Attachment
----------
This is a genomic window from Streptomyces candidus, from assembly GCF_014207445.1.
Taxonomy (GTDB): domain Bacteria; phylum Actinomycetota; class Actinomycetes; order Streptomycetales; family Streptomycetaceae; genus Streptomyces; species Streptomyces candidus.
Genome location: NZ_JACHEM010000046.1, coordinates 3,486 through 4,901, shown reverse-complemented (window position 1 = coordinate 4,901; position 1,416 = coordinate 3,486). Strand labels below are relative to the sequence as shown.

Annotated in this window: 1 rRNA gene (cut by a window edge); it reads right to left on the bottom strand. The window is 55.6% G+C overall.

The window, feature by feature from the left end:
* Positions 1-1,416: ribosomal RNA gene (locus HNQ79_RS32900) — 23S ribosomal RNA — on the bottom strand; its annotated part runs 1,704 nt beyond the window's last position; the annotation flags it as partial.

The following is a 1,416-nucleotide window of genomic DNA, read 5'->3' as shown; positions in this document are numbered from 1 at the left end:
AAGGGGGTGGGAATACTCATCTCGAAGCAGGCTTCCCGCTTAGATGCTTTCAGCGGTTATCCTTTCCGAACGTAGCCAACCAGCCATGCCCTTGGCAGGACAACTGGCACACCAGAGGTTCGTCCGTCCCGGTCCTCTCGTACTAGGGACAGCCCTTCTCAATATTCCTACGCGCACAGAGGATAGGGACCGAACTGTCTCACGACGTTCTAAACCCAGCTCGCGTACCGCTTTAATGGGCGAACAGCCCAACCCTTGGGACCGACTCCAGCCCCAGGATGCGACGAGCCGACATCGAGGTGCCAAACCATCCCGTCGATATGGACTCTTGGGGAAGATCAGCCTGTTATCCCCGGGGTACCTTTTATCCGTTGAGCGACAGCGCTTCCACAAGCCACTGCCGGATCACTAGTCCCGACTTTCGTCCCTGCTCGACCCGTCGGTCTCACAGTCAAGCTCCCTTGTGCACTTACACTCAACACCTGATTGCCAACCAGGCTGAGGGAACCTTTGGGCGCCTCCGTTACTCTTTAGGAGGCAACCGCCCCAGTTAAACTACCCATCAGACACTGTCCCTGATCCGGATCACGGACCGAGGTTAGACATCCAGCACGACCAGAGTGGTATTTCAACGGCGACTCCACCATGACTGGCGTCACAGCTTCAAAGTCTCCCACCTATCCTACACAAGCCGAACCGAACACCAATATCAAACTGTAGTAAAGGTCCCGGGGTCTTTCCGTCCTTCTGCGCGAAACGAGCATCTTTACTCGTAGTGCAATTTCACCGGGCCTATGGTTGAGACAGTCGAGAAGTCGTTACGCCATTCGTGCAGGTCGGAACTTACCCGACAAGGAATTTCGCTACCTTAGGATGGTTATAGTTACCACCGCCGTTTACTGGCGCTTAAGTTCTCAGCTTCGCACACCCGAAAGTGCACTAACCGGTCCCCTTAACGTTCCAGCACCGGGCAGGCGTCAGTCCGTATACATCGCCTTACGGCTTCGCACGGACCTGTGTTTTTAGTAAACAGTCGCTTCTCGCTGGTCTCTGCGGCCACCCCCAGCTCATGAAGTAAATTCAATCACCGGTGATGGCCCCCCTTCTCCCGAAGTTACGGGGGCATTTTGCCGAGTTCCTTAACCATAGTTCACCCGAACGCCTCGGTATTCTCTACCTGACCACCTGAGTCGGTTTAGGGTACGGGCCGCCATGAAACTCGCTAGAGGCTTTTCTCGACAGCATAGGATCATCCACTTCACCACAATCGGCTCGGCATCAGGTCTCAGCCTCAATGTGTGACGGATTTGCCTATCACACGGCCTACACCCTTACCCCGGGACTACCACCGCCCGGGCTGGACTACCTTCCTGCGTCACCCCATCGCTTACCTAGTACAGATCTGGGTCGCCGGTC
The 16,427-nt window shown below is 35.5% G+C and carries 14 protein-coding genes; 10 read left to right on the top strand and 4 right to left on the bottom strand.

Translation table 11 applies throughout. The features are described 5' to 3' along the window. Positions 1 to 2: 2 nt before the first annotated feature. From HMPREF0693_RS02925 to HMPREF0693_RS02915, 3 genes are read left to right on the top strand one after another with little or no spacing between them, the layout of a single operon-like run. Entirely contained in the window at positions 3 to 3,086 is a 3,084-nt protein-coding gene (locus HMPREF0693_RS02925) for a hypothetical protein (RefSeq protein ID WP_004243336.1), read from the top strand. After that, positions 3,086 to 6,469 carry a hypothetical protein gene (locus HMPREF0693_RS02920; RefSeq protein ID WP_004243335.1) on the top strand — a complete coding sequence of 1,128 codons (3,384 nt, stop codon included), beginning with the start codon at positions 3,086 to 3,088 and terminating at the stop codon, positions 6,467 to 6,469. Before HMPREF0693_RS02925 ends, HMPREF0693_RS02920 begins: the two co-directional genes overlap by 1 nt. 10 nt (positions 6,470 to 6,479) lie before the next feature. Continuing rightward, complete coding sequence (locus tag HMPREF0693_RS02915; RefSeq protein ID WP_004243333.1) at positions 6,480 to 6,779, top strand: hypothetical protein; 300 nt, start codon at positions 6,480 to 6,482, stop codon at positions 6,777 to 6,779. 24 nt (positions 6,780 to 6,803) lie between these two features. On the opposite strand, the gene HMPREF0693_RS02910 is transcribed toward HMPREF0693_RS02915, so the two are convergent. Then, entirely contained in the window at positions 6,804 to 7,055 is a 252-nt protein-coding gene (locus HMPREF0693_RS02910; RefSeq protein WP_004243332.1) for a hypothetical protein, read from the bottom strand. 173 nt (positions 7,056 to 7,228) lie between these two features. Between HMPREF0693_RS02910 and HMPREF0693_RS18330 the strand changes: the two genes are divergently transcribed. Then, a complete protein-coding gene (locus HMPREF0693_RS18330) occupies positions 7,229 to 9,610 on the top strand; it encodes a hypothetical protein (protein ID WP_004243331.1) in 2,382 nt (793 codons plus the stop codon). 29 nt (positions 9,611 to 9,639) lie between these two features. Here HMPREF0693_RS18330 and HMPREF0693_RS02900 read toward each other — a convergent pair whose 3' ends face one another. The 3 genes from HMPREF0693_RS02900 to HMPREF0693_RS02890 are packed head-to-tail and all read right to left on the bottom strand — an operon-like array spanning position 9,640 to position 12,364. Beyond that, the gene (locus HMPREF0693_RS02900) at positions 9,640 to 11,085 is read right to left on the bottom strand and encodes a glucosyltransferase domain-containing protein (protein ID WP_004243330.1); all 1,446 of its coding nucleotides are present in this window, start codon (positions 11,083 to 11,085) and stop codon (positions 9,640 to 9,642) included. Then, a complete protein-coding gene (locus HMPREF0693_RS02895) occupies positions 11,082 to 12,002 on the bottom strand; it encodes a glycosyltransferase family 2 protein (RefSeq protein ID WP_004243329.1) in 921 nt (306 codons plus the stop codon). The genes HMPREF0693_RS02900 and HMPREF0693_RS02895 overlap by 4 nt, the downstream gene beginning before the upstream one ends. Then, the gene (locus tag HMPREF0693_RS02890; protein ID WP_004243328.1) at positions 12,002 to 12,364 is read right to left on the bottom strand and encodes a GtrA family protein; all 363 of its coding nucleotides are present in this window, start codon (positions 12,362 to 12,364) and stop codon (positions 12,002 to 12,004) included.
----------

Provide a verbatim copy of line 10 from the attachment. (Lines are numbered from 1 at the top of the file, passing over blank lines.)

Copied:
Translation table 11 applies throughout. The features are described 5' to 3' along the window. Positions 1 to 2: 2 nt before the first annotated feature. From HMPREF0693_RS02925 to HMPREF0693_RS02915, 3 genes are read left to right on the top strand one after another with little or no spacing between them, the layout of a single operon-like run. Entirely contained in the window at positions 3 to 3,086 is a 3,084-nt protein-coding gene (locus HMPREF0693_RS02925) for a hypothetical protein (RefSeq protein ID WP_004243336.1), read from the top strand. After that, positions 3,086 to 6,469 carry a hypothetical protein gene (locus HMPREF0693_RS02920; RefSeq protein ID WP_004243335.1) on the top strand — a complete coding sequence of 1,128 codons (3,384 nt, stop codon included), beginning with the start codon at positions 3,086 to 3,088 and terminating at the stop codon, positions 6,467 to 6,469. Before HMPREF0693_RS02925 ends, HMPREF0693_RS02920 begins: the two co-directional genes overlap by 1 nt. 10 nt (positions 6,470 to 6,479) lie before the next feature. Continuing rightward, complete coding sequence (locus tag HMPREF0693_RS02915; RefSeq protein ID WP_004243333.1) at positions 6,480 to 6,779, top strand: hypothetical protein; 300 nt, start codon at positions 6,480 to 6,482, stop codon at positions 6,777 to 6,779. 24 nt (positions 6,780 to 6,803) lie between these two features. On the opposite strand, the gene HMPREF0693_RS02910 is transcribed toward HMPREF0693_RS02915, so the two are convergent. Then, entirely contained in the window at positions 6,804 to 7,055 is a 252-nt protein-coding gene (locus HMPREF0693_RS02910; RefSeq protein WP_004243332.1) for a hypothetical protein, read from the bottom strand. 173 nt (positions 7,056 to 7,228) lie between these two features. Between HMPREF0693_RS02910 and HMPREF0693_RS18330 the strand changes: the two genes are divergently transcribed. Then, a complete protein-coding gene (locus HMPREF0693_RS18330) occupies positions 7,229 to 9,610 on the top strand; it encodes a hypothetical protein (protein ID WP_004243331.1) in 2,382 nt (793 codons plus the stop codon). 29 nt (positions 9,611 to 9,639) lie between these two features. Here HMPREF0693_RS18330 and HMPREF0693_RS02900 read toward each other — a convergent pair whose 3' ends face one another. The 3 genes from HMPREF0693_RS02900 to HMPREF0693_RS02890 are packed head-to-tail and all read right to left on the bottom strand — an operon-like array spanning position 9,640 to position 12,364. Beyond that, the gene (locus HMPREF0693_RS02900) at positions 9,640 to 11,085 is read right to left on the bottom strand and encodes a glucosyltransferase domain-containing protein (protein ID WP_004243330.1); all 1,446 of its coding nucleotides are present in this window, start codon (positions 11,083 to 11,085) and stop codon (positions 9,640 to 9,642) included. Then, a complete protein-coding gene (locus HMPREF0693_RS02895) occupies positions 11,082 to 12,002 on the bottom strand; it encodes a glycosyltransferase family 2 protein (RefSeq protein ID WP_004243329.1) in 921 nt (306 codons plus the stop codon). The genes HMPREF0693_RS02900 and HMPREF0693_RS02895 overlap by 4 nt, the downstream gene beginning before the upstream one ends. Then, the gene (locus tag HMPREF0693_RS02890; protein ID WP_004243328.1) at positions 12,002 to 12,364 is read right to left on the bottom strand and encodes a GtrA family protein; all 363 of its coding nucleotides are present in this window, start codon (positions 12,362 to 12,364) and stop codon (positions 12,002 to 12,004) included.